I have an Aqua-Tech 5-15 (HOB) in my betta's 5 gallon hex. The flow was pushing Prissy all over the place. What I did was cut the blue sponge from a filter cartridge shove it up into the outtake it's long enough that it dangles in the tank. I held it in place by sticking a piece of a plastic plant up in the outtake. Not very technical but it worked for me, maybe it will for you also.
 
EpiFight
  • #37
Thanks! I'll give it a try. =)
 
chickadee
  • #38
Even if you got some floss of some of the bonded filter material to use to cut down the flow. Here is what it looks like.



I would cut a small rectangle of it and tie it on the lip of the filter outflow with a bit of string of something and it would gently slow the flow and the stuff is a big pad and will last a long time. It can be rinsed and reused until it is ready to fall apart for each piece or tossed and cut a new piece if you feel rich and do not want to bother. Or use a rubber band to attach it to the lip if you can make it stay. It is very soft and will not hurt Vlad and it is made for aquarium use so will not hurt the tank at all. This is what I use all the time in my tanks for filter media.

Please do not mess with the pH of the water as it is very dangerous to do so. Most buffers that are used for this purpose are very unstable and will cause wild swings in the pH and kill your fish. At the very least cause way more problems than they will help. Vlad will become accustomed to the pH and will adapt very nicely on his own and there is nothing else to be done for it. As far as having to deal with the medications differently due to hard water, that is just something that those of us with it have to deal with by using the meds more heavily. It is safer than trying to save med money and killing the fish in the meantime. Also I am so sorry to have to tell you that if you are using the test strips for the purpose of testing they are pretty inaccurate. The liquid testing agents are the most accurate and give the best and more widely able to be trusted results. You are eventually going to need a Test Kit (Master Test Kit for Freshwater Aquariums). The results for hardness and pH are not going to be critical, but when it comes to ammonia, nitrites, and nitrates, I would not trust the test strips with the results. We generally recommend the ones from API (Aquarium Pharmaceuticals, Inc) as they are the more widely used ones and when the results are spoken of they are more readily understood. I believe the kits for the Master Test Kits run about $18.00 some places. It does include tests for Ammonia, Nitrate, Nitrite, High Range pH, Low Range pH, Chlorine, and I think a couple of others but since I am not at home now I do not have them here to look.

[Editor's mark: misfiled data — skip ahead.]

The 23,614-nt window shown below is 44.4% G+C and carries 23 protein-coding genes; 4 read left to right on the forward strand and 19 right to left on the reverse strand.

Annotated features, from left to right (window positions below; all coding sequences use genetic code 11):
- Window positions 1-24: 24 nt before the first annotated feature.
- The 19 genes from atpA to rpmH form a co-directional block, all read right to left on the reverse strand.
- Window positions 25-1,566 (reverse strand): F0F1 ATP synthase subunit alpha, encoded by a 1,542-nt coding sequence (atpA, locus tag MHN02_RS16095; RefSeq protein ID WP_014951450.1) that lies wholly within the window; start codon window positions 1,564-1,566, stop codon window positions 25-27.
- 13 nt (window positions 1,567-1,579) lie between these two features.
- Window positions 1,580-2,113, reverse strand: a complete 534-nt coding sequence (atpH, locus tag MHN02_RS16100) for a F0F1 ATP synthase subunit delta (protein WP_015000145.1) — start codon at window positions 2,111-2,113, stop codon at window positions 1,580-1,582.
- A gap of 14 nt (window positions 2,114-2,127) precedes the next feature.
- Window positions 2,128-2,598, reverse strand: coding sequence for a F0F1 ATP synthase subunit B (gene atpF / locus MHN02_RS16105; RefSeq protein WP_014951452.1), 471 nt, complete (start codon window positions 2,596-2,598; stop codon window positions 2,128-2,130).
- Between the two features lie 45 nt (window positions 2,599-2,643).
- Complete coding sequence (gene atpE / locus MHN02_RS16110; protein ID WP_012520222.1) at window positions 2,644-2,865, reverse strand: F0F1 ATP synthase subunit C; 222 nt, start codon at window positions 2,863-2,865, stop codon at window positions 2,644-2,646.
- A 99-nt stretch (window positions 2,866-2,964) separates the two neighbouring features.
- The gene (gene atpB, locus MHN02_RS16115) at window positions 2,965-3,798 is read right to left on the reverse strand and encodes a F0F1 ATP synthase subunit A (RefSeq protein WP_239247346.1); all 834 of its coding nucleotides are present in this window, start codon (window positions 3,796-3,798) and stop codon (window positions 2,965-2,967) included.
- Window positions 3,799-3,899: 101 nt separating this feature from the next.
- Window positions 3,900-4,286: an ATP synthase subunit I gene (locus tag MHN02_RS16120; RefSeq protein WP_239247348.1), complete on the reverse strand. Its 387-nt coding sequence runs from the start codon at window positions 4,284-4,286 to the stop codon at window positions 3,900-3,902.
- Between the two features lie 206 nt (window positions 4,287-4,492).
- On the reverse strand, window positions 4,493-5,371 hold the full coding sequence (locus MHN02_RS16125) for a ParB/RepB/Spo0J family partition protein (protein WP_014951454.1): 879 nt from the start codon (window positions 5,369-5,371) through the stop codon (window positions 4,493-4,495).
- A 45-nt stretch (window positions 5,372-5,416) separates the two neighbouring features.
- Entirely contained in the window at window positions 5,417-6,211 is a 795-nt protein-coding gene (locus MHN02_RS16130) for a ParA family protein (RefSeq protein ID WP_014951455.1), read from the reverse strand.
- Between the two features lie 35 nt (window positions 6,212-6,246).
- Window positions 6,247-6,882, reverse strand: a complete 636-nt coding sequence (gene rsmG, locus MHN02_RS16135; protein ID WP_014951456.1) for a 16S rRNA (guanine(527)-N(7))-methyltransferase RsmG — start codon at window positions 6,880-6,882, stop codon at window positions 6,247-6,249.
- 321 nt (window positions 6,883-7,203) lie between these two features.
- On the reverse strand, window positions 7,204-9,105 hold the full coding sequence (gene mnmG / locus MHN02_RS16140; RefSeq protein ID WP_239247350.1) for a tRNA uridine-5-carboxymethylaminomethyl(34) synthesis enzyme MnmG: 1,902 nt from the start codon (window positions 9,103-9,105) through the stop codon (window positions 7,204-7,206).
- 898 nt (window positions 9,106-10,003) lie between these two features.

I hope that Vlad is going to continue to improve or at least to be the same for a bit before improving and then we can see him for the beautiful boy that he is. I am so glad that he is active and happy. That is always a good sign.

Rose
 
EpiFight
  • #39
Yeah, I heard the strips weren't that good. I'll invest in a good kit asap.

I went to the store for more trisulfa. Luckily they had one box left. I feel like all the pet stores around here don't carry as much equipment as they should. Hopefully they'll restock soon. I have a feeling I'll be buying more in a few days.

I bought a big filter sponge and added that. It worked miracles. I am still using the plastic thing on top of that and there is hardly any movement in the water.(I didnt get your post, Rose, until after I got home) I'll get some of that filter material when I go out to buy the test kit.

I also tried out mixing geltec and water then letting the food soak in there. He ate it right up! =)

Thanks again!
 
COBettaCouple
  • #40
I really think that a big factor in this is the substrate in Betta tanks. We love the fancy big fins, but they're heavy and the Bettas drag them along the bottom.. one piece of gravel with a sharp point and you have a fin tear and a potential battle with fin rot. Our first 2 Bettas had fin rot, but both started out with gravel in their tanks. We've had 7 other Betta since then, including a feathered Betta (huge delicate fins) with a swim bladder defect and not 1 has had fin rot.

We're not fish experts and couldn't be that lucky so I really think the flat glass marbles that we use instead of gravel are a key factor to our Bettas staying clear of fin rot.

I just would say that finrot has reached epidemic proportions and it is too serious to start with the lighter weight drugs anymore and Crowntails do not normally have a problem with it so it must be bad. So I would not mess about with the treatment and do it the strongest way possible to begin with.